"Software ergonomics"? or "Ergonomic software?" Anyone hearing these two terms in direct connection with each other for the first time will rightly ask themselves at this point: what is it actually? And above all, what does software ergonomics actually mean?
In the midst of the age of Industry 4.0, the topic of human-machine communication requires a high degree of attention. In this context, it is by far not only important to ergonomically align the workplace, but also to appropriately design the framework conditions around the topic of software. In short: people, tasks, technology and the organisational framework must be optimally coordinated.
But let us simply start at this point with the concrete meaning of the word "software ergonomics". This term is basically defined as "[...] the characteristic of a software product to be ergonomically [...] designed" and has as its goal "[...] to design software products according to the needs of the people working with them." This definition sounds plausible, but in practice, especially in logistics, it is, in our view, too short-sighted a definition. Because contrary to what one might assume at first glance, a WMS is not only a software that is used to administer and manage data, but also serves, among other things, to organise the employees in the warehouse and to efficiently support the physical process.
But even this description is far from the end. This general definition is further substantiated by DIN EN ISO 9241, which specifies the following test criteria regarding software ergonomics:
1. task adequacy
3. conformity with expectations
4. facilitation of learning
6. fault tolerance
So, in addition to the supposedly obvious issues such as good readability or sensibly ordered information in the dialogues, ergonomics in the area of warehouse management software is also about ensuring that the employee also understands this interaction with the system as helpful support and that it is not perceived as an additional burden. So far, so good - these are the theoretical specifications and ideas of software ergonomics.
True to the motto: "The highest level of quality for our customers", we implement the specified criteria with regard to the structure and handling of our warehouse management system SuPCIS-L8 in the way that common sense would actually do. This sounds simple at first. In practice, however, this leads to a wide range of variants - there can hardly be any question of a "standard picking dialogue", for example - which a software manufacturer must first understand how to handle. This is where our experience is in demand, but also the feedback from the users, which has flowed into the further development of the software.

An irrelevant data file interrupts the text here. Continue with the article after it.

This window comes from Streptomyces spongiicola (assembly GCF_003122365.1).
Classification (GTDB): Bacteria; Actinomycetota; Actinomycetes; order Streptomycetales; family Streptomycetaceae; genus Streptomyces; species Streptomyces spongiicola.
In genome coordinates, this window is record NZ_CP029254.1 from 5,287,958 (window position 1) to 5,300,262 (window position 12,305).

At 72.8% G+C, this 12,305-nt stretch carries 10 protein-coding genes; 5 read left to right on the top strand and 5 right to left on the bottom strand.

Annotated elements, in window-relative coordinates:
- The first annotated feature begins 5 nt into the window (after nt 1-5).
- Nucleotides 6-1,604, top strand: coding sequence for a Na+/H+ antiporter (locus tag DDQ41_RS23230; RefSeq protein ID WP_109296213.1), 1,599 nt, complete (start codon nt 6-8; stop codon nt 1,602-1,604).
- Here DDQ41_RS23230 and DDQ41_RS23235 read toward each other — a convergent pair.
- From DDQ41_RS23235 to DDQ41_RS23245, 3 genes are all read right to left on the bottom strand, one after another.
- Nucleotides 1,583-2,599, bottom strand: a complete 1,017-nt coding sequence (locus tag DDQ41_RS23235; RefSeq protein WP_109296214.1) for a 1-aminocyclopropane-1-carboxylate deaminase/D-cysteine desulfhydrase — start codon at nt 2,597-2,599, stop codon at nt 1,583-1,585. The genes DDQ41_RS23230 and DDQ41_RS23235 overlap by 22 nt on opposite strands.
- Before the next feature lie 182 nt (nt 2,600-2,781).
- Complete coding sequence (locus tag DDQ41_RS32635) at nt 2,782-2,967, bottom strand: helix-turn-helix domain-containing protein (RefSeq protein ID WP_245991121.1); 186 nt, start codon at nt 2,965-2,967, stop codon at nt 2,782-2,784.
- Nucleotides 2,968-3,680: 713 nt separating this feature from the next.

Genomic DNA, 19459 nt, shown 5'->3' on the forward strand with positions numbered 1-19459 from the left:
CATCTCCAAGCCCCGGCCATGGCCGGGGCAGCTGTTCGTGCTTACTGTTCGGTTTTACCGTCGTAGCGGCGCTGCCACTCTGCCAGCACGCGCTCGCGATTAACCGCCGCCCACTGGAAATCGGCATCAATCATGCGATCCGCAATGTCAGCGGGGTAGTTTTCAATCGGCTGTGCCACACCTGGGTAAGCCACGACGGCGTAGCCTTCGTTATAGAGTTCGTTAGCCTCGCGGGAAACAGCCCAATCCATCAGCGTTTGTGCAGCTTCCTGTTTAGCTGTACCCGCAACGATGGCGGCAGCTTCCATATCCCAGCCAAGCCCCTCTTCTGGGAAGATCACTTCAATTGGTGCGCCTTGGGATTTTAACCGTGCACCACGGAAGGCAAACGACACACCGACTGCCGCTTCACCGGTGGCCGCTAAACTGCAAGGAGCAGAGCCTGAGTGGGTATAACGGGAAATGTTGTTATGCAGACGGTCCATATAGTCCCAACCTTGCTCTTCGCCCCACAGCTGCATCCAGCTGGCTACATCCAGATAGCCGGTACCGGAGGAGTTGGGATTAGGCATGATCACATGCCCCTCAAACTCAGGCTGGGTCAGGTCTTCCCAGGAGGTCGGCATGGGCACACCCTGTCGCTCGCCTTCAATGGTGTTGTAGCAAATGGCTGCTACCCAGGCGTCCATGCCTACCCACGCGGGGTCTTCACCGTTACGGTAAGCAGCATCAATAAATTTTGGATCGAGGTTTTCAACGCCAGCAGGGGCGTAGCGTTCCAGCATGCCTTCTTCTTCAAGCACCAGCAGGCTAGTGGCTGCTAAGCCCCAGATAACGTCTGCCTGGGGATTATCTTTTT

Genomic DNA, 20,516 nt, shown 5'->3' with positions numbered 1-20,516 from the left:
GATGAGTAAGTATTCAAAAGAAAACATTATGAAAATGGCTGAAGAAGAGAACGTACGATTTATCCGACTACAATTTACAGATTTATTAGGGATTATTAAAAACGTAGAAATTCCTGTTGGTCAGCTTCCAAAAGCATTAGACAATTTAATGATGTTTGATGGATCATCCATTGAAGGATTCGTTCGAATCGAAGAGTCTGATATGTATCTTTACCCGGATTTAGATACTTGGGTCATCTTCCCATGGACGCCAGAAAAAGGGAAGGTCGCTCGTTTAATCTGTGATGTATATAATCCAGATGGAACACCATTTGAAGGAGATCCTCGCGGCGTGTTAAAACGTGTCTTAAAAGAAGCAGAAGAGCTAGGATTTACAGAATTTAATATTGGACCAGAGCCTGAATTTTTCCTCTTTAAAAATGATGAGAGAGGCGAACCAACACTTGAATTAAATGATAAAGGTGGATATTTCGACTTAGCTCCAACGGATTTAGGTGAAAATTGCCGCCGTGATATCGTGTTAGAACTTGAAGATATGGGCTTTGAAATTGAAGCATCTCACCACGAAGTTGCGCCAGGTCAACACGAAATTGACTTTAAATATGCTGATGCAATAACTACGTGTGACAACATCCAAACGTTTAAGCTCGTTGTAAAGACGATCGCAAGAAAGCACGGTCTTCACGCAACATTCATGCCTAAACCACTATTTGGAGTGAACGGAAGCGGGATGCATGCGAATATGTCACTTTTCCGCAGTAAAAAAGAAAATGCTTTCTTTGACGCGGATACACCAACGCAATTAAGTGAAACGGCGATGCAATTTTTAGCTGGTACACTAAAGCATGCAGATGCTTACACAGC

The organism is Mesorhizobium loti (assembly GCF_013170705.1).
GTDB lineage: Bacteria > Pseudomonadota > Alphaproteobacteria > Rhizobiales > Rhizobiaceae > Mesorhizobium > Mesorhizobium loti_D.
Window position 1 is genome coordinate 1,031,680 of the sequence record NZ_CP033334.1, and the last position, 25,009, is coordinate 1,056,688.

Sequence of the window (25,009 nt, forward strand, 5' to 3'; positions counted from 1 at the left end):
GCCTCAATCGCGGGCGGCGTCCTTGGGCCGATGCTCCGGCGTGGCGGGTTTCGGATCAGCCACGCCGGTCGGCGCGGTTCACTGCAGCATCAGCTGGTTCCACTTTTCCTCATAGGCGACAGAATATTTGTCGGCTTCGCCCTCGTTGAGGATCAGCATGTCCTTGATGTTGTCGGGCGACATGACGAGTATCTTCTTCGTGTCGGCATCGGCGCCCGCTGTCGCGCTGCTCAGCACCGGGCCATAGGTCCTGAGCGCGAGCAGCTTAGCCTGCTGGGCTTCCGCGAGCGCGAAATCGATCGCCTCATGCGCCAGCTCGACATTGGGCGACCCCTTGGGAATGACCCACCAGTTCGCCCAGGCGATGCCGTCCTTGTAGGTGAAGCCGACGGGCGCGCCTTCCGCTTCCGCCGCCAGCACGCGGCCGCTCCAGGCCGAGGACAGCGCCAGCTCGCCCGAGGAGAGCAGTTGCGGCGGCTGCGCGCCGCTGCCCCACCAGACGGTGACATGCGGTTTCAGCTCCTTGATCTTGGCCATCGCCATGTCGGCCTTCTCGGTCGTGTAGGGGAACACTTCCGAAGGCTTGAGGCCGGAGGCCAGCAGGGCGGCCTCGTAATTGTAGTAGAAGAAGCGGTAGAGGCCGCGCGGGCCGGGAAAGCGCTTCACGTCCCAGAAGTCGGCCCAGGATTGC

Our warehouse management software SuPCIS-L8 supports the user in completing his work task as efficiently and yet in the simplest way possible. The default values for the input fields are sensibly preassigned and the SuPCIS-L8 application is self-describable. Questions such as "What dialogue am I currently in?", "What actions can I perform here?" or "How do I actually get to another dialogue from here?" are easy for the user to answer at any time thanks to the easy-to-understand dialogues. In other words, the user is always informed about the properties of the dialogue. This point already builds the bridge to the next ergonomic feature of SuPCIS-L8, because what would warehouse management software be without comprehensible controllability. According to the Bauhaus principle "less is more", too much information in the dialogues should be avoided. Does an order picker need an item description in the display in addition to the storage location and the quantity to be picked? Or what should be scanned for plausibility? The storage location, the loading equipment, the article, an EAN, a serial number or nothing at all? Configurability is required here. Does a key have to be pressed again after a scan or is the data taken over directly?
Further advantages of our software solution for the user result from the adapted font size and a uniform use of function keys in all dialogue fields. In addition, there are important error and information messages that users can rely on at any time. To illustrate this with an example: we use signal colours to indicate different job statuses. Red indicates an error situation to the operator. At the same time, by context-sensitively setting the function keys or icons (which are operated by mouse or touch), only dialogue steps that are currently allowed are available. For troubleshooting, the appropriate function does not have to be selected via a menu, but can simply be selected directly on a dashboard icon displayed in the dialogue or on the respective function key. Important key values are passed on from dialogue to dialogue and post-its next to the keyboard are a thing of the past. But here, too, several variants are needed in view of the different devices. In SuPCIS-L8, this means that the application must react flexibly to the properties of the respective end device used, especially MDEs, wearables and tablet computers - similar to what we know from websites.
We will continue to look closely over the shoulders of our users and learn from their operation. We are encouraged by the positive feedback we receive time and again. Can there be a better "unique selling point" for a software manufacturer than satisfied users who enjoy working with a system?
Would you like to know more details about us or our software? Please feel free to contact us!
 see: https://wirtschaftslexikon.gabler.de/definition/software-ergonomie-44137
 see https://wirtschaftslexikon.gabler.de/definition/software-ergonomie-44137